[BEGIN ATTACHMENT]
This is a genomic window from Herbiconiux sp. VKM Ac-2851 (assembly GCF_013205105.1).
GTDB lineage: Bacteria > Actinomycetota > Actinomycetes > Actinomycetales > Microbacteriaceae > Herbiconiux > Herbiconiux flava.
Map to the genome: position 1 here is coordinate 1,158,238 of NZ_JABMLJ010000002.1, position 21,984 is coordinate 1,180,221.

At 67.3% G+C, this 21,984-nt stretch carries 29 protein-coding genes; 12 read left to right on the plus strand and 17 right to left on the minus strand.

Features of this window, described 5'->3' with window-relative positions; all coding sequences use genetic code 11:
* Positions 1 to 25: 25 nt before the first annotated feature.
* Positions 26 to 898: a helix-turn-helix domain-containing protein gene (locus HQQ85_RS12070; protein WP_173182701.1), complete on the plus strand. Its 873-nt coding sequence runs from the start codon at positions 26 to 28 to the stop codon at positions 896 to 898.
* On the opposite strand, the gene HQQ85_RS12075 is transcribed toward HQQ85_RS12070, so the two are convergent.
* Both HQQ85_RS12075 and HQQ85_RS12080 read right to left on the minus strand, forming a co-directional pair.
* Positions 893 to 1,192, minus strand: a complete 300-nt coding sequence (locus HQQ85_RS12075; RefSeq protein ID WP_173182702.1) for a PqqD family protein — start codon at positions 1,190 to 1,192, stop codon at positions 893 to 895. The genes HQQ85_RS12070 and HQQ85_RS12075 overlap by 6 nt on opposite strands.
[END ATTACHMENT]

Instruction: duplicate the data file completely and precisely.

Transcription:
This is a genomic window from Herbiconiux sp. VKM Ac-2851 (assembly GCF_013205105.1).
GTDB lineage: Bacteria > Actinomycetota > Actinomycetes > Actinomycetales > Microbacteriaceae > Herbiconiux > Herbiconiux flava.
Map to the genome: position 1 here is coordinate 1,158,238 of NZ_JABMLJ010000002.1, position 21,984 is coordinate 1,180,221.

At 67.3% G+C, this 21,984-nt stretch carries 29 protein-coding genes; 12 read left to right on the plus strand and 17 right to left on the minus strand.

Features of this window, described 5'->3' with window-relative positions; all coding sequences use genetic code 11:
* Positions 1 to 25: 25 nt before the first annotated feature.
* Positions 26 to 898: a helix-turn-helix domain-containing protein gene (locus HQQ85_RS12070; protein WP_173182701.1), complete on the plus strand. Its 873-nt coding sequence runs from the start codon at positions 26 to 28 to the stop codon at positions 896 to 898.
* On the opposite strand, the gene HQQ85_RS12075 is transcribed toward HQQ85_RS12070, so the two are convergent.
* Both HQQ85_RS12075 and HQQ85_RS12080 read right to left on the minus strand, forming a co-directional pair.
* Positions 893 to 1,192, minus strand: a complete 300-nt coding sequence (locus HQQ85_RS12075; RefSeq protein ID WP_173182702.1) for a PqqD family protein — start codon at positions 1,190 to 1,192, stop codon at positions 893 to 895. The genes HQQ85_RS12070 and HQQ85_RS12075 overlap by 6 nt on opposite strands.